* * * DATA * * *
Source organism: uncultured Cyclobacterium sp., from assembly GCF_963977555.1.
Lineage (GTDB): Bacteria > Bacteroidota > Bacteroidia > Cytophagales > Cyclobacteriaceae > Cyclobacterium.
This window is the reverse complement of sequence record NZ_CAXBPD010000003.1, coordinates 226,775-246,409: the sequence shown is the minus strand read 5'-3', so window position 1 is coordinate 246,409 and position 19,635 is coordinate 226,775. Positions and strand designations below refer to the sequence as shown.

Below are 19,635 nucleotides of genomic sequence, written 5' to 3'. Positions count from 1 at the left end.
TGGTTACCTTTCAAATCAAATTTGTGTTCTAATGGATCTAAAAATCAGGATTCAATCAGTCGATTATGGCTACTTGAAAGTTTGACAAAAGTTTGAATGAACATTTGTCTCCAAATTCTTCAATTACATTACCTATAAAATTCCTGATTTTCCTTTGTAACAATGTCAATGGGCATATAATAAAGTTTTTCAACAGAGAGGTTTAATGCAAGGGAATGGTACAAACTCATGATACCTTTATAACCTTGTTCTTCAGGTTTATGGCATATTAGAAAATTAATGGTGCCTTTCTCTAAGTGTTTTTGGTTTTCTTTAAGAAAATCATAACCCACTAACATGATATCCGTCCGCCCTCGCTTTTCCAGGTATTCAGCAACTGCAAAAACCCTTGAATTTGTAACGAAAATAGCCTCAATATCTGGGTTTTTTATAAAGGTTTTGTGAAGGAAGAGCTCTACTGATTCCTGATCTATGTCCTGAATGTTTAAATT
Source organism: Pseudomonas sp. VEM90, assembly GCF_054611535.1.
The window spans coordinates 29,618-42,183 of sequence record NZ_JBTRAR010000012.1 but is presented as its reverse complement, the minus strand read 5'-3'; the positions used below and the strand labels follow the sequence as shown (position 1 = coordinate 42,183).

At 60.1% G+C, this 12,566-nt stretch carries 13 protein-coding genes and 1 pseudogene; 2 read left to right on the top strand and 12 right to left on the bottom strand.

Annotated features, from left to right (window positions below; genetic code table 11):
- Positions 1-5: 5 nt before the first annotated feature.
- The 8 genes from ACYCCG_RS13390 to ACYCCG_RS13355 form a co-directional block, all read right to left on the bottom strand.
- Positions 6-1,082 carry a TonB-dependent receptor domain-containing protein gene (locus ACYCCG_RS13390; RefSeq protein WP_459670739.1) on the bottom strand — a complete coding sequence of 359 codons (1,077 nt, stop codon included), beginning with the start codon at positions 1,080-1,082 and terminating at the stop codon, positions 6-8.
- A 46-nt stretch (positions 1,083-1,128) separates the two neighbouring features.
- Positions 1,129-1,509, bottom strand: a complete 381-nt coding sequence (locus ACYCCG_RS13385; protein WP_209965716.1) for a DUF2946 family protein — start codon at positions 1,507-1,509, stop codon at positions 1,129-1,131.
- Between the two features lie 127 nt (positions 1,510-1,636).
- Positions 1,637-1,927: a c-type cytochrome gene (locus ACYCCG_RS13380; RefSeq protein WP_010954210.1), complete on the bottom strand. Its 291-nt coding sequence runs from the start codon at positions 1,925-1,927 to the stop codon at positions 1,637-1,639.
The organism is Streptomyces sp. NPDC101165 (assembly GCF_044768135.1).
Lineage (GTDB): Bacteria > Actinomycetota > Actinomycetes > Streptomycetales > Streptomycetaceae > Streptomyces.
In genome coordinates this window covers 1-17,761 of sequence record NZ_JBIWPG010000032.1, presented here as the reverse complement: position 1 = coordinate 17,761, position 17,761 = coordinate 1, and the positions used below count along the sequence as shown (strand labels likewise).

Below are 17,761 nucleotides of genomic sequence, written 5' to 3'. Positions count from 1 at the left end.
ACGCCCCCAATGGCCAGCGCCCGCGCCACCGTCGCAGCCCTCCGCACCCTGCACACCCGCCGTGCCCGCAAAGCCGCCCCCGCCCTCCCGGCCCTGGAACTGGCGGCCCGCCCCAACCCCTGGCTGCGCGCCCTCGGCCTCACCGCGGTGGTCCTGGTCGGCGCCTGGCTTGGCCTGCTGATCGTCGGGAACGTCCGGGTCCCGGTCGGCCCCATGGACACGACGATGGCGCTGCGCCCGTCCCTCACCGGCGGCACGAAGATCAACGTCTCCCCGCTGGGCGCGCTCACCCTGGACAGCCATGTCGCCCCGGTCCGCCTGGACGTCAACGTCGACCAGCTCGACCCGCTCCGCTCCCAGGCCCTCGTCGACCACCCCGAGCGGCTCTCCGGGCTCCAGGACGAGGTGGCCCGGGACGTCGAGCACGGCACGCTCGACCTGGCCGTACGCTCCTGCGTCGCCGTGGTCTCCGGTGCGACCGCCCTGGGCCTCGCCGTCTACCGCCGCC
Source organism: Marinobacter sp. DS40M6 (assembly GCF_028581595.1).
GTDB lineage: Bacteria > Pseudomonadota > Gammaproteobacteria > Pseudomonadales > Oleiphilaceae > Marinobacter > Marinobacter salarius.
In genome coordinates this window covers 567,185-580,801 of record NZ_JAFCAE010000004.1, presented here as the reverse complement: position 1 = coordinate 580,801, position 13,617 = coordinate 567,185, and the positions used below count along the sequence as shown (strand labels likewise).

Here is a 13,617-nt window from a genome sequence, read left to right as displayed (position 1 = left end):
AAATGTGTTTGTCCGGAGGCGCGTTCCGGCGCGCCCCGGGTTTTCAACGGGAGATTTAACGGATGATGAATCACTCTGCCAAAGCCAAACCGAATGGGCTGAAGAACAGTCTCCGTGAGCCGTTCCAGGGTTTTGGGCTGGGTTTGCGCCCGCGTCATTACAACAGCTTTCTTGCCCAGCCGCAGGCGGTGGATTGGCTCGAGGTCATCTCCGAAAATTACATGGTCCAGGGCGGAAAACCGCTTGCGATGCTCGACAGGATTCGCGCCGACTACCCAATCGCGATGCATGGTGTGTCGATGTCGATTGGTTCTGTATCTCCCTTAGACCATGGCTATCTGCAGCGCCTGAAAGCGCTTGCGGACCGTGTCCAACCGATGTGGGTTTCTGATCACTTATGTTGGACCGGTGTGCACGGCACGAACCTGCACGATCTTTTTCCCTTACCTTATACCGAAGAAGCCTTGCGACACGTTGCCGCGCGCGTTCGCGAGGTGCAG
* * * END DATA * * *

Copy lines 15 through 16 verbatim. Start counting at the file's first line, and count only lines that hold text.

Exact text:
- Between the two features lie 127 nt (positions 1,510-1,636).
- Positions 1,637-1,927: a c-type cytochrome gene (locus ACYCCG_RS13380; RefSeq protein WP_010954210.1), complete on the bottom strand. Its 291-nt coding sequence runs from the start codon at positions 1,925-1,927 to the stop codon at positions 1,637-1,639.